The Bloody Tower

5 Jun

Day 2

Sunday, April 15…. first full day on the ground in England.  First order of business was to have some breakfast. I left Julia to continue knitting up her raveled sleeve of care and made my way to the dining room. The George had an average-sized room for a hotel its size and they served an average English breakfast; Tea, fried eggs, toast, bacon, bangers (What we in the States would call sausage links), mushrooms, baked beans and tomatoes. I skipped the tomato and beans and supplemented with cereal in milk from the sideboard. As I was dining alone the waitress asked me to take a seat with another gentleman flying solo. In true British fashion we didn’t speak a word to each other (We hadn’t been introduced).

Cartwright Gardens the morning of my outing.

Thus fortified I made my way out onto the street where I managed to find a bodega that carried Mountain Dew for my beautiful young bride (They don’t call them bodegas in London. I’m not sure what they’re called, apart from a “Shop” I suppose). This made me very popular with the other 50% of our little group. Once dressed, packed (The staff was moving us down to our single room while we were out for the day), and in Julia’s case full of neon green caffeinated soda, we set off for the Tower of London.

We popped down to the Russell Square Underground station armed with our trusty Oyster cards ready to zip over to the Tower. An Oyster card is a metal scan card the size of a credit card. It is a refillable pass for the London public transit system above and below ground. Immediately upon our arrival in London we purchased the cards at a cost of £5 and added £30 to each card. Fares on the Underground are figured in zones that radiate out from the city center. Most tourist destinations are well within Zone 1. You scan the card upon entering the Tube or boarding a bus, then again when you exit the system and the correct amount for the distance you’ve traveled is deducted from the card (You MUST scan out of the Underground, otherwise you will be charged full-fare price to the farthest zone). Once you reach a fixed amount for the day it won’t deduct any more, making your card a day pass. This gives you the best of both worlds. If you make only one or two trips, you’re charged the single rate. Once you reach the threshold amount, you are charged no more than the cost of a single day pass, saving you money over the single rate. Just remember, you will have to see a ticket agent to purchase or add value to a card if you are using an American credit card, so allow a tiny bit of extra time on your first outing. (Additional information on the Underground here.)

It was still the weekend, so there was still track work going on, and this meant there were absolutely no trains running to Tower Hill. Service on the Central Line had been replaced by a bus, so we made our way to the Embankment and rode one of the iconic red double-decker buses across London. Much slower than the Tube, but we were armed with a tour company map that we had picked up at the hotel, and with this we were able to get the story on one or two of the notable landmarks we passed along the way.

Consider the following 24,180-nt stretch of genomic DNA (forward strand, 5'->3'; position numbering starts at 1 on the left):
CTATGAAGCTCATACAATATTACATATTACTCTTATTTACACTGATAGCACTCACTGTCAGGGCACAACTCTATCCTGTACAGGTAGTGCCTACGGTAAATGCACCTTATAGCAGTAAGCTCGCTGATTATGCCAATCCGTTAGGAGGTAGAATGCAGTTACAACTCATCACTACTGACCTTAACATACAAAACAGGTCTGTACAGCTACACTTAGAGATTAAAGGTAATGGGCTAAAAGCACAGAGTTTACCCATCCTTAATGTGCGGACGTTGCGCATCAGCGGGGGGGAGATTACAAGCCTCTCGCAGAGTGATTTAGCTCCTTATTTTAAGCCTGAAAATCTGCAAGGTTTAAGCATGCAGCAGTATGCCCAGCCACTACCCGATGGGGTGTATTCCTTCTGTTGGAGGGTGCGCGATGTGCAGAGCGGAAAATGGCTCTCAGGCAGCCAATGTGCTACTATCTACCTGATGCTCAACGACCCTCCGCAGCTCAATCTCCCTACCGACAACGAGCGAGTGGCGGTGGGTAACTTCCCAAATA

We arrived at Tower Hill at about 11:00AM. Just across Tower Hill road there is a section of the old city walls built upon a foundation of the original Roman walls that surrounded Londinium.  The wall was one of the largest Roman projects in Britain and went up sometime between 190 and 225. There is a small replica statue of the emperor Trajan on the site.

Roman walls

We’d paid online for our tickets the night before, and just had to stop by the office to pick them up.  Anytime you can do this for any venue I highly recommend it.  Purchasing tickets in advance often lets you skip lengthy queues outside popular attractions and there is almost always a discount (In this instance, £2.90 per ticket. Official website and ticket prices here).  The Tower is looked after by the Historic Royal Palaces, a charity that manages several palaces owned by the Queen on behalf of the British people. HRP receives no money form the government or the Crown and relies on ticket sales, donations and volunteers.

A panorama of the Tower taken from near the ticketing area

The Tower of London is quite impressive. It is a massive fortress that is actually composed of several different buildings with the White Tower, built by William the Conqueror, at its center. It has served as a royal castle, armory, treasury, mint, menagerie, observatory and prison. Several notable persons were imprisoned and executed within the Tower (And the Two Princes, who disappeared from the Tower, are held by tradition to have been murdered there). Today it is still the home of the Crown Jewels, which are on display in a newly renovated section of the Waterloo Barracks.

I really want a trebuchet. I have friends that I am pretty sure could make that happen. Just sayin’…

I first visited the Tower in 1989. Of course the overall structure of the place hasn’t changed in a scant 20 years, but the experience of visiting the Tower has changed dramatically. The trend in museums over the last few decades has been toward the theatrical. The Royal Armouries displays are quite different, and the White Tower has been taken down to the bare bones inside.

Foot armor of King Henry VIII

While I recalled most of the items we saw there, they were in new and dynamic settings with more detailed explanations that placed them in a larger historical context.